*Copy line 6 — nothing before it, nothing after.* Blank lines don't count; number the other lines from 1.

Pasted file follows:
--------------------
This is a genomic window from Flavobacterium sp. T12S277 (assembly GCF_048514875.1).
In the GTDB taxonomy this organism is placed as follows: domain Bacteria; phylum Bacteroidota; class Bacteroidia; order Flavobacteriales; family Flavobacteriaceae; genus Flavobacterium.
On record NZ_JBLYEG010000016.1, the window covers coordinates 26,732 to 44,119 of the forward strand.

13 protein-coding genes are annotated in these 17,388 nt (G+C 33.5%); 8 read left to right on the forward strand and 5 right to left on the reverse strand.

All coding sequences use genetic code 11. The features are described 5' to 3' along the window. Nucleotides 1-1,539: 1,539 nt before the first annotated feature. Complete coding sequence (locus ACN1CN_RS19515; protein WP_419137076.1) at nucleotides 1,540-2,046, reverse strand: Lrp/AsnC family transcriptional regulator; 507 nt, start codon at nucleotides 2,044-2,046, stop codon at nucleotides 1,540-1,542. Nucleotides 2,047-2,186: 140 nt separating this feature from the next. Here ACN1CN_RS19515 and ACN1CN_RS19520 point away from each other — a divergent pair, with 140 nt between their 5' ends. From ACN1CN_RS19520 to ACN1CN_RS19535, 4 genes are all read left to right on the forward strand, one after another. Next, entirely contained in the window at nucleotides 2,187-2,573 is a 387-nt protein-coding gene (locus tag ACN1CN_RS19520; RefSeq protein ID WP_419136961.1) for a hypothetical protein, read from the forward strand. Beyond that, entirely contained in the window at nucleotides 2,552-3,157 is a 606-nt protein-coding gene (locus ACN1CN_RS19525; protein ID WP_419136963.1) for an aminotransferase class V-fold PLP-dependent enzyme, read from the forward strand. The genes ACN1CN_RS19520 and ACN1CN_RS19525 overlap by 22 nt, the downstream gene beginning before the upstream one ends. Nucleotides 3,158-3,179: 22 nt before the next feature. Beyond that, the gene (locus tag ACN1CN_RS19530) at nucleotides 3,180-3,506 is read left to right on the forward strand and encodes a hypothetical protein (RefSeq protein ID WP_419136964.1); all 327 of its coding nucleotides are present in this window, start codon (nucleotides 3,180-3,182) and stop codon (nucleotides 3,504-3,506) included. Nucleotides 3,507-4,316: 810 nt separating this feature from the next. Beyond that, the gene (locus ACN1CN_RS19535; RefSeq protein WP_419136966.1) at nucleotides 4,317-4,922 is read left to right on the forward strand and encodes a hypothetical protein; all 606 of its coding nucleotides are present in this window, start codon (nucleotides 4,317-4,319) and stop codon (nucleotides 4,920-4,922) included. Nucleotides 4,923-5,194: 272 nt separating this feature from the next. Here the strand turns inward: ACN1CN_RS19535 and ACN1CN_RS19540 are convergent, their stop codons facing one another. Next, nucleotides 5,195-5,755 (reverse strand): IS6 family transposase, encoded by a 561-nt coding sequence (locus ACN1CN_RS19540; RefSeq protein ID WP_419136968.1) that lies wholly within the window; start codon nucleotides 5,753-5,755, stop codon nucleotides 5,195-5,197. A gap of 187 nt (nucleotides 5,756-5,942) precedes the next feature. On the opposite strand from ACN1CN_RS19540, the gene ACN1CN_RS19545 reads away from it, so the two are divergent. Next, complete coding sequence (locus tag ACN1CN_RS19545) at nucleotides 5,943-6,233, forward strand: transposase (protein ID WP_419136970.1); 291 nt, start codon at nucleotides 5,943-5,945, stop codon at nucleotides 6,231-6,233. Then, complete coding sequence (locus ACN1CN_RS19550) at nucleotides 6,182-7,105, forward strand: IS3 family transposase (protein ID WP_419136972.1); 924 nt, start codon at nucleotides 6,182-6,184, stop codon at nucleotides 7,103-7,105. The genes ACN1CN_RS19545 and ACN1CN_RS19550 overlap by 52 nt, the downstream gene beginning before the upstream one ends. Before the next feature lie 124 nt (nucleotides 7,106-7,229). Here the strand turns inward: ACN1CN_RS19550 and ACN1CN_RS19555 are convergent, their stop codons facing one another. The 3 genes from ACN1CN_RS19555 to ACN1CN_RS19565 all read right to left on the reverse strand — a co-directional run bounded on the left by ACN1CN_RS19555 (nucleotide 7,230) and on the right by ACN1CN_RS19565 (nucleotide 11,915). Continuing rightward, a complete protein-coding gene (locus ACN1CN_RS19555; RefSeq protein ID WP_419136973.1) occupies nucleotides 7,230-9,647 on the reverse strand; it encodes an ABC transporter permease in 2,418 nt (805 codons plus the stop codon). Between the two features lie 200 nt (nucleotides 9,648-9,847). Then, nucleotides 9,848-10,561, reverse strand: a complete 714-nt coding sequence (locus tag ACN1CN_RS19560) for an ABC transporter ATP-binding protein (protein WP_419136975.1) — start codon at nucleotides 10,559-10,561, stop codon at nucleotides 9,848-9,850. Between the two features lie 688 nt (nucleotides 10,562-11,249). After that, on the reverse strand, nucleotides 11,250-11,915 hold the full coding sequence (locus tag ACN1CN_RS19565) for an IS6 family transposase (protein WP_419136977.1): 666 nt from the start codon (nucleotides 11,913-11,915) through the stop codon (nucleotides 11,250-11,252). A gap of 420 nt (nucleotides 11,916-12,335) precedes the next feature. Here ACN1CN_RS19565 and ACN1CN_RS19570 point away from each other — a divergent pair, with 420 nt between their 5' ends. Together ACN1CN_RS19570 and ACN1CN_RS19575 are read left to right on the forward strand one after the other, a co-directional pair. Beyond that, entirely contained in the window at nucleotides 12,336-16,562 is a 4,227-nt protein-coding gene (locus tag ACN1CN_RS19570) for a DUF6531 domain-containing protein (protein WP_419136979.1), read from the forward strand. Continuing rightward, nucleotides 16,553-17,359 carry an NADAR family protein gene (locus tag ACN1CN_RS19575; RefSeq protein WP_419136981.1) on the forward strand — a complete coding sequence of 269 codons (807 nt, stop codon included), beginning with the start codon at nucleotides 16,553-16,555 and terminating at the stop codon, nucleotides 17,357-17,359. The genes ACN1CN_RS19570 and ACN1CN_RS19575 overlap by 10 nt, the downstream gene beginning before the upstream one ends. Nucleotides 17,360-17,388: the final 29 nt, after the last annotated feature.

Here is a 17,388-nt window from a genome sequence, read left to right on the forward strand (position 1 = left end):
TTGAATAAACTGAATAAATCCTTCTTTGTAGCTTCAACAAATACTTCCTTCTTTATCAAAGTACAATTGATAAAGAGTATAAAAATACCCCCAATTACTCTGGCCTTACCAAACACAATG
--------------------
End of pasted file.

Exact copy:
Here is a 17,388-nt window from a genome sequence, read left to right on the forward strand (position 1 = left end):